Improvements in Visual Studio for Web Developers and ASP.NET 5 Updates for February 2015
It's time for another Visual Studio 2015 CTP, and with the CTP 6 release in February 2015 you should find a number of enjoyable improvements that every web developer will enjoy. In this article, we'll review the new features and improvements in ASP.NET 5 and the Visual Studio editor improvements delivered in CTP 6.
New Project Templates
We've organized the New ASP.NET Project dialog a bit. Now, when you want to start a new ASP.NET 5 project, you start by selecting 'File - New Project - Web - ASP.NET Web Application' and the below set of project templates are displayed.
Notice that we have added a grouping for the ASP.NET 4.6 templates that you're probably already familiar with, and the new ASP.NET 5 preview templates. We hope this makes it easier to discern which templates are new in this version and which templates are those you've been working with previously.
The Starter Web template has been updated with information about how to get started building ASP.NET applications that can run on Windows, Linux, and OSX. The home page now shows a bootstrap carousel with information about this and a whole lot more:
The new Web API template is introduced in this release, and it omits all of the extra HTML and razor markup that MVC provides so that you can focus on simply writing a solid API. Start here if you want to build an API with static content, or even as a starting point for your next single-page-application.
Task Runner Explorer
The new buttons allow you to refresh the contents of the current file, toggle the force flag when running a task, and toggle the verbose flag for a task. In the sample image, we've enabled verbose reporting for executing the grunt-bower task in a default ASP.NET project.
System References are back
We have returned system references to ASP.NET, and you will now find an add system reference dialog available to you when you attempt to add a reference to your project, just as you had previously done with earlier versions of ASP.NET
ASP.NET Project properties page improvements
Up until now, all changes to the behavior of a project went through manual updates to the content of the project.json file. There were a few items that could be updated using the Visual Studio user interface, but they were the minority. With this update, we have added configuration options to the project properties window that will allow you to configure the application and the debug time experience.
In the debug properties window we can now define multiple debug profiles that you want to be able to run your web project under. Each profile lets you specify an executable or a command in your project.json file that you could execute. There are separate arguments, environment variables, options to launch a browser, and the ability to pin a specific K run-time to be used with your debug profile.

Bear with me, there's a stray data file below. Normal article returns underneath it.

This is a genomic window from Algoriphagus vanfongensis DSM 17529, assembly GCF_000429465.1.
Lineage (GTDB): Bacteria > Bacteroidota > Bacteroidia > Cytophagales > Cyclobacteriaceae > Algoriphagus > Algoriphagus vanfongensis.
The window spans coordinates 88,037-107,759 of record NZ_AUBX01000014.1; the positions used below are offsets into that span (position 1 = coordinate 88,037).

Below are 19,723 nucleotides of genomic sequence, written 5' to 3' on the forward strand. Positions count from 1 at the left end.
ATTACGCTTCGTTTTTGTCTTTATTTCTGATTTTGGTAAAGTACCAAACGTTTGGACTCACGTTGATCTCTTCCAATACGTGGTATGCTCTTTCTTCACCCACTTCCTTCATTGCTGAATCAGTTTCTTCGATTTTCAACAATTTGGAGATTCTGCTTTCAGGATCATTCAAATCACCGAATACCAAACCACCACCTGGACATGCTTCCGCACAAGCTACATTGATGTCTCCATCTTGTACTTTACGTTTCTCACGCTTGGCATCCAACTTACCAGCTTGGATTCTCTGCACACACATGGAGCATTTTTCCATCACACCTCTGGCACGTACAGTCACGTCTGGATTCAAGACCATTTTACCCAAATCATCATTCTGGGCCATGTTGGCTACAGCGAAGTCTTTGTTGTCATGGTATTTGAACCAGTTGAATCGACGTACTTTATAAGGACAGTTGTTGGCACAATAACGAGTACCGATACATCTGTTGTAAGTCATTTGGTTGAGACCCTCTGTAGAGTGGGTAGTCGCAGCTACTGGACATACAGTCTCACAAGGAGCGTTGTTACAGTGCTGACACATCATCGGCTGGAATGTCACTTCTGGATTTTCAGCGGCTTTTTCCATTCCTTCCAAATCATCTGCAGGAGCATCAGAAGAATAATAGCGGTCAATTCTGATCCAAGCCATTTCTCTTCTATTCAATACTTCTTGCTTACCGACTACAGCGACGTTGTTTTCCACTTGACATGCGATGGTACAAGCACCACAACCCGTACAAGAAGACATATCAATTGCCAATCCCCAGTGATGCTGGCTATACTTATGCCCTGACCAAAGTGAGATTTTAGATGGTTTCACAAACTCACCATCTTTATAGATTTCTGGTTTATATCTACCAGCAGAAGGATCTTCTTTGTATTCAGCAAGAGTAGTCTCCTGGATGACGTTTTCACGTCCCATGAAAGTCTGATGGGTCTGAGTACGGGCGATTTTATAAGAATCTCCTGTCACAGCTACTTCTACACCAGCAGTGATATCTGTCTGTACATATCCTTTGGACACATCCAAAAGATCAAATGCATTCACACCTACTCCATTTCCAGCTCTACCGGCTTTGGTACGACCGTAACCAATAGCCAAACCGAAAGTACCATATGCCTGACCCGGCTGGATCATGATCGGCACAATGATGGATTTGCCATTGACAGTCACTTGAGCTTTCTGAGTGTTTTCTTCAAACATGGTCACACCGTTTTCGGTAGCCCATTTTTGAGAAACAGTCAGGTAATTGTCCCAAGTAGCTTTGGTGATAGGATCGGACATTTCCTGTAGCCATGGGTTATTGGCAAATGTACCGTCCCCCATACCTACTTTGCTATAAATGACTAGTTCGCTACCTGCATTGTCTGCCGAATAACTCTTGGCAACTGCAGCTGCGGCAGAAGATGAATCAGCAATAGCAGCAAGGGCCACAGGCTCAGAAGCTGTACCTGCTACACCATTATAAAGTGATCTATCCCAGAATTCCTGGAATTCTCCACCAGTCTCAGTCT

Grunt, Bower, npm and Gulp
There are some new updates in the editor for parsing and managing grunt, gulp, bower, and npm configuration files. We are now providing better intellisense support for these file formats as well as enforcing JSON schemas for those tools. With the addition of byte-order-mark processing in these files, you should have no problems transporting them between Windows, Linux, and OSX operating systems.
If you're like me, you hated having to re-run grunt or gulp tasks each time you changed npm or bower configurations. The project.json file had automatic restore built in for NuGet, so why can't we have it for bower and npm? Yes... yes you can now have it for bower.json and package.json too. Each time you save these files, we will restore new packages immediately in the background for you.
We know that developers enjoy working with the solution explorer. We've made it easier to update and uninstall bower and npm packages in that panel with a pair of new context menu options:
We placed these options where it made sense for developers who have been using Visual Studio for a long time, and are used to being able to remove references from their projects with some mouse gestures in their solution explorer.
Command-line tool updates
The Project K team has been hard at work putting together updates and improvements for your server-side experience. In this release they have delivered a number of performance improvements and some renaming of the subcommands in klr and kpm.
|Old Name||New Name||Description|
|pack||bundle||Bundle application for deployment|
|-||pack||Build NuGet packages for the project in a given directory|
|-||packages||Manage local and remote packages folders|
|-||list||Print the dependencies of a given project|
We've also made it easier to convert existing libraries into a nupkg file for use in an ASP.NET 5 project with a updates to the
kpm wrap command. Now you can wrap those assemblies in-place, which should make it easier for use in continuous integration environments.
Custom Powershell tasks when publishing a Website
Have you had tasks that you want to be executed during your web site publication process? We've added a checkbox in the publish website wizard that will generate a Powershell script that you can customize and use to publish your website:
With that box checked, an script is generated with the name YOUR-PUBLISH-PROFILE-publish.ps1 in the Properties/PublishProfiles folder of your project. You are then welcome to customize this script to your needs, and Visual Studio will use that script when publishing using that profile.
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Keep an eye on our Web Development and Tools blog this week as we have a number of articles planned that take a deeper dive on each of these topics. Do you like what you see? Are these improvements going to help you as a web developer? Write back to us in the comments below... we read all of them, and if you're lucky your feature suggestions will make it into the next release of Visual Studio.